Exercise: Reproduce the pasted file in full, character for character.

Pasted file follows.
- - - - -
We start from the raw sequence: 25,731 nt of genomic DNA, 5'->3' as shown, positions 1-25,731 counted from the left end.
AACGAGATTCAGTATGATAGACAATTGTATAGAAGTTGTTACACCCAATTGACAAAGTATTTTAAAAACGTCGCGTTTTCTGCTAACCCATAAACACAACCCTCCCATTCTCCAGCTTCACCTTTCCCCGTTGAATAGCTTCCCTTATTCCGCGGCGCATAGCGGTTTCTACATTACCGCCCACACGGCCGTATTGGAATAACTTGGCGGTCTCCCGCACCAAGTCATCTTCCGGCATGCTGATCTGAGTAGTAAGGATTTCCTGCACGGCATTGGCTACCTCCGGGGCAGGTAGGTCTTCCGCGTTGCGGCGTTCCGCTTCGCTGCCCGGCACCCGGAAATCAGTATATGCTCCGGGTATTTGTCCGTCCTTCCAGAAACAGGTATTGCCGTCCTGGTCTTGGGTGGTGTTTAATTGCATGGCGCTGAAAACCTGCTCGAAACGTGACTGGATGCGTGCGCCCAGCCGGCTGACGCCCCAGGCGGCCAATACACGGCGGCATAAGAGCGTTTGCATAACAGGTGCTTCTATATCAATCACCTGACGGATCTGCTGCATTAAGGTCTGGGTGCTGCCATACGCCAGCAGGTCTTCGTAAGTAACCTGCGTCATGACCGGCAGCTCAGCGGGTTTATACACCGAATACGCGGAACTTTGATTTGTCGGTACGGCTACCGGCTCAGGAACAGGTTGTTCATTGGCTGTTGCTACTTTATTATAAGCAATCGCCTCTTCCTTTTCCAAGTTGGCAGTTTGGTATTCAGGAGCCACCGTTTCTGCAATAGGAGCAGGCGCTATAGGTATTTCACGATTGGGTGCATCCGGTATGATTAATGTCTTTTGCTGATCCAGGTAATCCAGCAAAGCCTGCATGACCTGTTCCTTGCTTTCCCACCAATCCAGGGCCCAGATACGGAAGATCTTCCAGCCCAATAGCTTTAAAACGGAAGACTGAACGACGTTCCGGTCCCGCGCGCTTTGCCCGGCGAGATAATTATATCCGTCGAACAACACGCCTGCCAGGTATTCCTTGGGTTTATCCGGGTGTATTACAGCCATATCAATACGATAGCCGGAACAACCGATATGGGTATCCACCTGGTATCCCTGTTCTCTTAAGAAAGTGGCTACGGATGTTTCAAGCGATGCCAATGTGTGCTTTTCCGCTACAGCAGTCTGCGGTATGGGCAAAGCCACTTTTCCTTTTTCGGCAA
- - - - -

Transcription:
We start from the raw sequence: 25,731 nt of genomic DNA, 5'->3' as shown, positions 1-25,731 counted from the left end.
AACGAGATTCAGTATGATAGACAATTGTATAGAAGTTGTTACACCCAATTGACAAAGTATTTTAAAAACGTCGCGTTTTCTGCTAACCCATAAACACAACCCTCCCATTCTCCAGCTTCACCTTTCCCCGTTGAATAGCTTCCCTTATTCCGCGGCGCATAGCGGTTTCTACATTACCGCCCACACGGCCGTATTGGAATAACTTGGCGGTCTCCCGCACCAAGTCATCTTCCGGCATGCTGATCTGAGTAGTAAGGATTTCCTGCACGGCATTGGCTACCTCCGGGGCAGGTAGGTCTTCCGCGTTGCGGCGTTCCGCTTCGCTGCCCGGCACCCGGAAATCAGTATATGCTCCGGGTATTTGTCCGTCCTTCCAGAAACAGGTATTGCCGTCCTGGTCTTGGGTGGTGTTTAATTGCATGGCGCTGAAAACCTGCTCGAAACGTGACTGGATGCGTGCGCCCAGCCGGCTGACGCCCCAGGCGGCCAATACACGGCGGCATAAGAGCGTTTGCATAACAGGTGCTTCTATATCAATCACCTGACGGATCTGCTGCATTAAGGTCTGGGTGCTGCCATACGCCAGCAGGTCTTCGTAAGTAACCTGCGTCATGACCGGCAGCTCAGCGGGTTTATACACCGAATACGCGGAACTTTGATTTGTCGGTACGGCTACCGGCTCAGGAACAGGTTGTTCATTGGCTGTTGCTACTTTATTATAAGCAATCGCCTCTTCCTTTTCCAAGTTGGCAGTTTGGTATTCAGGAGCCACCGTTTCTGCAATAGGAGCAGGCGCTATAGGTATTTCACGATTGGGTGCATCCGGTATGATTAATGTCTTTTGCTGATCCAGGTAATCCAGCAAAGCCTGCATGACCTGTTCCTTGCTTTCCCACCAATCCAGGGCCCAGATACGGAAGATCTTCCAGCCCAATAGCTTTAAAACGGAAGACTGAACGACGTTCCGGTCCCGCGCGCTTTGCCCGGCGAGATAATTATATCCGTCGAACAACACGCCTGCCAGGTATTCCTTGGGTTTATCCGGGTGTATTACAGCCATATCAATACGATAGCCGGAACAACCGATATGGGTATCCACCTGGTATCCCTGTTCTCTTAAGAAAGTGGCTACGGATGTTTCAAGCGATGCCAATGTGTGCTTTTCCGCTACAGCAGTCTGCGGTATGGGCAAAGCCACTTTTCCTTTTTCGGCAA